5. I feel like there is quite an important distinction between being "bad" and being "evil." There are of course some similarities as well. One similarity is that both types of people usually involve the person knowing what he/she is doing. In the case of Natalia's brother, he had a clear intention of acquiring the cool whip. When I think of someone being "evil" I think that he/she has the intention of hurting another being (either directly or indirectly) with the knowledge of such an effect. An important difference, in my opinion, is that people who are "bad" do not have a clear understanding of whom they are hurting nor do they have the direct intention to hurt them. I feel like "evil" people find a specific need to hurt but "bad" people may hurt people in the process unintentionally as they fulfill their own motivations. (Like in the cool whip example, it can be inferred that Natalia's brother did not intend to hurt anyone.) Anyone agree/disagree? Any additional clear differences/similarities?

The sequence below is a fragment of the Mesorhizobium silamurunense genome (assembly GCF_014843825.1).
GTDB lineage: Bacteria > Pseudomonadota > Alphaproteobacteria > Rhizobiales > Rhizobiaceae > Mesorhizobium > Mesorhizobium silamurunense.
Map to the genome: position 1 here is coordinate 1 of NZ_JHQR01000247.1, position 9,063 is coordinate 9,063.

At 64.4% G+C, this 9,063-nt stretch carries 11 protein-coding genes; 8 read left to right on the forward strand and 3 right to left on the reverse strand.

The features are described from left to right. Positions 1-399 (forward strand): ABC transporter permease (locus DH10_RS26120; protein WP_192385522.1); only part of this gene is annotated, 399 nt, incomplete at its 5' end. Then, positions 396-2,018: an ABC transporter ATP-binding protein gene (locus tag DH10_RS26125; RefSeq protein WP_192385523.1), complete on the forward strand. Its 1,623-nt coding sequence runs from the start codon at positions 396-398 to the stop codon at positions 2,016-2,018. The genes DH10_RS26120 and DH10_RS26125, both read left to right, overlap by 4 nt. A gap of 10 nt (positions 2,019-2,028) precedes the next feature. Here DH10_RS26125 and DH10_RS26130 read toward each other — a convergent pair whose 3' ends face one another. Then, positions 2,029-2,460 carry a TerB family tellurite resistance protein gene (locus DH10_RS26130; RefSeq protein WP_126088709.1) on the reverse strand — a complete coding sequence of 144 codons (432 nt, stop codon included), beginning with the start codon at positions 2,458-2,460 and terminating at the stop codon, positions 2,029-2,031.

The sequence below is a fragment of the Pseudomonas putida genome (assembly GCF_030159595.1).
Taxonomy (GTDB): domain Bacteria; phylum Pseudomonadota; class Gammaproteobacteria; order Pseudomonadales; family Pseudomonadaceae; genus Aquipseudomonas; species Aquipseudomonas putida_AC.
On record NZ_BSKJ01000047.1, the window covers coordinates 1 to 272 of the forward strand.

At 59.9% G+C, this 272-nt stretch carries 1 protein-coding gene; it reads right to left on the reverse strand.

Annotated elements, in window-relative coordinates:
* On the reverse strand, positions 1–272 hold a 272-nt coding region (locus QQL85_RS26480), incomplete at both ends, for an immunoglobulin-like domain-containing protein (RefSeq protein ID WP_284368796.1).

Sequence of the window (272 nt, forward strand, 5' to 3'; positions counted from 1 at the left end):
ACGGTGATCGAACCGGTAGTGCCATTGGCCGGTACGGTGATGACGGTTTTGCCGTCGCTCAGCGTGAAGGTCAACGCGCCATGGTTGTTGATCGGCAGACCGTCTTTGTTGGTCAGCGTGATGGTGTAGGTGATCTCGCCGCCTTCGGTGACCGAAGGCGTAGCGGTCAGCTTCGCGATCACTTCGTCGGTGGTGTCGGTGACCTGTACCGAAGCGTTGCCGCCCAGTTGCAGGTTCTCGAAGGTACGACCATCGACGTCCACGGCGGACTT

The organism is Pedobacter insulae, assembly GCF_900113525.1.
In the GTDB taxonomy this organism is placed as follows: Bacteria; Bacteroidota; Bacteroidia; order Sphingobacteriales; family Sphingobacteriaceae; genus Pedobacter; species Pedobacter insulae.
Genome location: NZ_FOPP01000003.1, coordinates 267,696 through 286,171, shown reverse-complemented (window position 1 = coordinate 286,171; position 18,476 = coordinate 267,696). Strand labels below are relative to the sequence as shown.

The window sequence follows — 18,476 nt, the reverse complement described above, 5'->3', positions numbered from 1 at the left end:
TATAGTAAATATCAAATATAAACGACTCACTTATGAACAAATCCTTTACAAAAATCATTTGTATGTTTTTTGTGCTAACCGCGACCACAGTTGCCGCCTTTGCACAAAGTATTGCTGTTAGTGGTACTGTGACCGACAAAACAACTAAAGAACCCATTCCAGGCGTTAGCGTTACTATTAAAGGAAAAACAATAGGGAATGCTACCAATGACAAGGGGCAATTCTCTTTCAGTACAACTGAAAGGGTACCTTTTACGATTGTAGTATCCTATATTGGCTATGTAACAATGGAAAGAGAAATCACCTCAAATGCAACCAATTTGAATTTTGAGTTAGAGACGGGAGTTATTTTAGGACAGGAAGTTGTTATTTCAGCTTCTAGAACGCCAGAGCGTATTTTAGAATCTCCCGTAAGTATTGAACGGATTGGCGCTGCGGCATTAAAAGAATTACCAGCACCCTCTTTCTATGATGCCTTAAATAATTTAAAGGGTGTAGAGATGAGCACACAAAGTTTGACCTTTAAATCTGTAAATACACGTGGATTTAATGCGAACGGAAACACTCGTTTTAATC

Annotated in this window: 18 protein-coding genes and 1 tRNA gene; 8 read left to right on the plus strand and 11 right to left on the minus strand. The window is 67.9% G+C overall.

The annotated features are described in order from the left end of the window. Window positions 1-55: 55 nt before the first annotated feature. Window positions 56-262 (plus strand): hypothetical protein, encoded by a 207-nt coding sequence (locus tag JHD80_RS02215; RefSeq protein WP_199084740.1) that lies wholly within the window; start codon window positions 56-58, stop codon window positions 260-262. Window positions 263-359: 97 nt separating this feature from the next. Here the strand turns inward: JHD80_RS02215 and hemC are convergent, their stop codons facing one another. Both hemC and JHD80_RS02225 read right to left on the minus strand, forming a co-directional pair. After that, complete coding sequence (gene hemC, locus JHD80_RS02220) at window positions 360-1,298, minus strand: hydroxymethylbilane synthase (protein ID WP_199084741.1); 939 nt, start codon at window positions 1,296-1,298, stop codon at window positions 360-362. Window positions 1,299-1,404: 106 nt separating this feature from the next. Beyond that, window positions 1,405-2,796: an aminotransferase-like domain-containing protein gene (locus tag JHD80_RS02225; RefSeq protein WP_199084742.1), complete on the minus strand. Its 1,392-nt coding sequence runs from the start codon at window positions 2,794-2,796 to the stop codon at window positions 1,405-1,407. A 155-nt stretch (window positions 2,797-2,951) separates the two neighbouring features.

6. I believe that children do have the tendancy to become evil over time, but they are not born evil. They become evil through experiences that they have encountered throughout their lives. I agree with the statement that children are not evil untill they begin hurting others well beings. In order for them to start hurting others they have usually been hurt themselves in the first place by other people. I think that children start off with a clean slate and begin getting values from their parents as young children. Then as they are exposed to real life more their personalities change from what or who they encounter.